on the question of questioning motives:
HUMAN MOTIVATION....I think Matt Yglesias is seriously wrong when he says this:
It just doesn't matter why Bush does what Bush does or Frist does what Frist does or Matt does what Matt does. What matters is what we do and whether those are good or bad things.
Trying to deduce people's real motivations is absolutely central to all human activity. We talk about it, we think about it, we argue about it, and we make most of our decisons based on it. We fight or follow people based on our assessment of what they really think. We applaud or denigrate the exact same actions depending on whether we think they were made for the right reasons.
Motivation is the key to everything. Actions come in a poor second.
Allow me to be the synthesis to Cal and Matt's thesis/anti-thesis by saying that both are right and both are wrong.
Matt is right that, ultimately, what people do is more important then why they do what they do.
However, Cal is right that you cannot ignore the question of motive in deciphering people's actions, especially when it comes to the question of what you can trust them to do in the future.
Bush makes a lot of noise about caring and compassion and being a good person. But his actions often contradict what he says. His actions give us a better clue as to his motivations and thus a better clue as to what he will do in the future. The lessons learned: never take him at his word and always assume that he will do whatever is most politicially expedient for himself since, after all, it is all about him (that is his motivation).
My take on this is that, while questioning motives is often an interesting excercise in understanding human nature, it can often get in the way of discussions about what is really going on. The establishment media is especially guilty of this offense. They spend so much time talking about why a particular politician, especially a democrat, does something ("what kind of political advantage is Gore/Clinton/'Daschle/Lott/Bush/blah/blah/blah trying to gain by this action") that they miss the story on just what it is they are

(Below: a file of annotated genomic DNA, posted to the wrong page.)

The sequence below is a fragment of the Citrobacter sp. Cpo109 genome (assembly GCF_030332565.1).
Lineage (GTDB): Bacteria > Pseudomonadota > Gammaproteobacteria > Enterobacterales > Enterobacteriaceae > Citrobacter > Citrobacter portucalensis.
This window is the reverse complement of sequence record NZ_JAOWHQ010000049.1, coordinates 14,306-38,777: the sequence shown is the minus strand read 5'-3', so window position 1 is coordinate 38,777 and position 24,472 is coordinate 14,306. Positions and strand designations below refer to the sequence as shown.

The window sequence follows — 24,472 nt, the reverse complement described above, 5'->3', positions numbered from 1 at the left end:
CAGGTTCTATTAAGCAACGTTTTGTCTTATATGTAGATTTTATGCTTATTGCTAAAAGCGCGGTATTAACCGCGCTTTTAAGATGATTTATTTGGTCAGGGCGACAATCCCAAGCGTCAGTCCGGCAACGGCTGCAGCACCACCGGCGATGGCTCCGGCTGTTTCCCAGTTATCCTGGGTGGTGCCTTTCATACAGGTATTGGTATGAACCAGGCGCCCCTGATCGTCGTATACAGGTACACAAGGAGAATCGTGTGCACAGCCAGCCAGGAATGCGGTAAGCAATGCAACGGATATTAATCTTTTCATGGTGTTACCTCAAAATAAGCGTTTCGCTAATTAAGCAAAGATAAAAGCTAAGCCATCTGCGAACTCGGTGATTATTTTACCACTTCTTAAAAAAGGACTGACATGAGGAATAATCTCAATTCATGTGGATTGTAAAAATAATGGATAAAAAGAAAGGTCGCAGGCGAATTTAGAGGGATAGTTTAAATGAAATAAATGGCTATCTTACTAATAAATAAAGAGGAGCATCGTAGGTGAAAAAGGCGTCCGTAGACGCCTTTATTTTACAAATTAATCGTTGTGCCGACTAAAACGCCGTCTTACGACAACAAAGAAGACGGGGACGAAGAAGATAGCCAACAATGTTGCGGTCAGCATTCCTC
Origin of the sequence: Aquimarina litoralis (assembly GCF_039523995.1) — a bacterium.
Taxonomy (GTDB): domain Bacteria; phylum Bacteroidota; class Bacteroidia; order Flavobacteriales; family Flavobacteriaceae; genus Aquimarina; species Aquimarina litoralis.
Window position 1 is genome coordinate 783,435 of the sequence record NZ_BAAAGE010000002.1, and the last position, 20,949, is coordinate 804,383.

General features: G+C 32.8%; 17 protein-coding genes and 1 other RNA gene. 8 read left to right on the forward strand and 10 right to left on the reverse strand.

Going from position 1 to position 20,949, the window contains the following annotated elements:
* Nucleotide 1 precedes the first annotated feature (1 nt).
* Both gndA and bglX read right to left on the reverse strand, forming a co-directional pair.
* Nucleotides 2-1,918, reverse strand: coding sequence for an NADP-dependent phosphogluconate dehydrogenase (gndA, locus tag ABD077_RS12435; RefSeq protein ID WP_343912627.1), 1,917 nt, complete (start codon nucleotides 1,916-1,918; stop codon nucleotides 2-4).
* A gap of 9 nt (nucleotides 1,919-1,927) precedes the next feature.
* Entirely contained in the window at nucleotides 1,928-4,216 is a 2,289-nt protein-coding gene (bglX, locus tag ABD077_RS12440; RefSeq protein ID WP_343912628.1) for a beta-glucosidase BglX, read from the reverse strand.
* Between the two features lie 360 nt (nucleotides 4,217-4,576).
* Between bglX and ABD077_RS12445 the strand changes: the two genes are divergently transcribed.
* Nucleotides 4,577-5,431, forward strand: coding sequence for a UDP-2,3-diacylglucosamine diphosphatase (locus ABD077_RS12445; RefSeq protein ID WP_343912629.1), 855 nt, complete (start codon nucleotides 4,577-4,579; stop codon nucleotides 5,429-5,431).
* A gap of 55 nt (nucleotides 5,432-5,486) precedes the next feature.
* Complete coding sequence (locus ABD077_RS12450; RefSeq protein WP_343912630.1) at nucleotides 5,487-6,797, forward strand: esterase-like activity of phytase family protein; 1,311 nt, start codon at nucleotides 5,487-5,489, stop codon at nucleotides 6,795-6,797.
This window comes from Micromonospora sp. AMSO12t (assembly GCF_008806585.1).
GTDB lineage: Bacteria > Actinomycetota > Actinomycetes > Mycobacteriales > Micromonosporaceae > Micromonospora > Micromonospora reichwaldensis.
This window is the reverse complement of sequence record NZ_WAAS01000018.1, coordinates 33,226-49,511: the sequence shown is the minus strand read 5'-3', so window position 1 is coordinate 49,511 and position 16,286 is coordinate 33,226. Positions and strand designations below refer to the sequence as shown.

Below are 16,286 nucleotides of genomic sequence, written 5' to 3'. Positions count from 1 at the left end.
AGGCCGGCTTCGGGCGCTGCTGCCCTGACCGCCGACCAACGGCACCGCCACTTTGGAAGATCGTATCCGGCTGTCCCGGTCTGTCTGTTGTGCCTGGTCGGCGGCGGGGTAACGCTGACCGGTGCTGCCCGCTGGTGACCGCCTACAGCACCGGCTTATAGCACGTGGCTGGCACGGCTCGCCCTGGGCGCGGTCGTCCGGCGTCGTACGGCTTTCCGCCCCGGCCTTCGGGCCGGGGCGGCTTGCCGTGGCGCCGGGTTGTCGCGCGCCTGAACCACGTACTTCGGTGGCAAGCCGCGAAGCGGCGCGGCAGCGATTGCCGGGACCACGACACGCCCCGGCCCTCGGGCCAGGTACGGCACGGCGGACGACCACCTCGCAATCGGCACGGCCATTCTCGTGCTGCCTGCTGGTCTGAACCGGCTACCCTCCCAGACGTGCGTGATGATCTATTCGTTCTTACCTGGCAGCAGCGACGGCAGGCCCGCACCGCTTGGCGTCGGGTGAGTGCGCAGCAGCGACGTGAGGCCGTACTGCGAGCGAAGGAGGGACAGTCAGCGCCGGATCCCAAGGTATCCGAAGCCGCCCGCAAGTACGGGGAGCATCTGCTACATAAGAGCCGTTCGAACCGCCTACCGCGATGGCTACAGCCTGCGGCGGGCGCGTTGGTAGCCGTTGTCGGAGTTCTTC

doing and how it effects real people.
For modern journalism, the question of Why
has supplanted the questions of Who, What, Where, When
. As The Daily Howler so aptly demonstrates, the supremacy of Why
has lead to a journalism characterized more by psychological analysis then the investigation of the impact of specific actions on the welfare of the nation. This allows lazy journalists to reign supreme in the pundit field: whoever can come up with the most witty explanation for Why
some politician did something will get the most calls from TV show bookers. It is why Maureen Dowd can win a Pulitzer and Gene Lyons and Joe Conason are consigned to backwater publications.
I am as curious as anyone as to Why
someone does a particular thing. But, in the immediate, the question of Why
someone is running my nation into ruin and disgrace pales in comparison to the fact that they are doing it at all.